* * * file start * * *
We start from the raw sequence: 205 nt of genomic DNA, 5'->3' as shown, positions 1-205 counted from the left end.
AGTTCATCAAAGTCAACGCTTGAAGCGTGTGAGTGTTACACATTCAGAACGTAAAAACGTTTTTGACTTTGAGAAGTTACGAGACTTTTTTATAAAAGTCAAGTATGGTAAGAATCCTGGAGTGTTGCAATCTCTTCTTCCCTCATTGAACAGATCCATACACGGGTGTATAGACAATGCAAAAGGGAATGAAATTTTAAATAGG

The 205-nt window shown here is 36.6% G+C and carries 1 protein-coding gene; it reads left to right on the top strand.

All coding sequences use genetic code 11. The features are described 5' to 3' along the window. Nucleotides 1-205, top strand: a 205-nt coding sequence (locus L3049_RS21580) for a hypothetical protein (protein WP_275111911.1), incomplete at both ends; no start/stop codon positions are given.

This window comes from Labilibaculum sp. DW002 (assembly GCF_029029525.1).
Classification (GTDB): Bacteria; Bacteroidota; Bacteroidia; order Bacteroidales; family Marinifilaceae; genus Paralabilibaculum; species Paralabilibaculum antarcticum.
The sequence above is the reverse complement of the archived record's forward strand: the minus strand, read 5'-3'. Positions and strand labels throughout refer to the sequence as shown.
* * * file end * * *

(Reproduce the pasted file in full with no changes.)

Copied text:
We start from the raw sequence: 205 nt of genomic DNA, 5'->3' as shown, positions 1-205 counted from the left end.
AGTTCATCAAAGTCAACGCTTGAAGCGTGTGAGTGTTACACATTCAGAACGTAAAAACGTTTTTGACTTTGAGAAGTTACGAGACTTTTTTATAAAAGTCAAGTATGGTAAGAATCCTGGAGTGTTGCAATCTCTTCTTCCCTCATTGAACAGATCCATACACGGGTGTATAGACAATGCAAAAGGGAATGAAATTTTAAATAGG

The 205-nt window shown here is 36.6% G+C and carries 1 protein-coding gene; it reads left to right on the top strand.

All coding sequences use genetic code 11. The features are described 5' to 3' along the window. Nucleotides 1-205, top strand: a 205-nt coding sequence (locus L3049_RS21580) for a hypothetical protein (protein WP_275111911.1), incomplete at both ends; no start/stop codon positions are given.

This window comes from Labilibaculum sp. DW002 (assembly GCF_029029525.1).
Classification (GTDB): Bacteria; Bacteroidota; Bacteroidia; order Bacteroidales; family Marinifilaceae; genus Paralabilibaculum; species Paralabilibaculum antarcticum.
The sequence above is the reverse complement of the archived record's forward strand: the minus strand, read 5'-3'. Positions and strand labels throughout refer to the sequence as shown.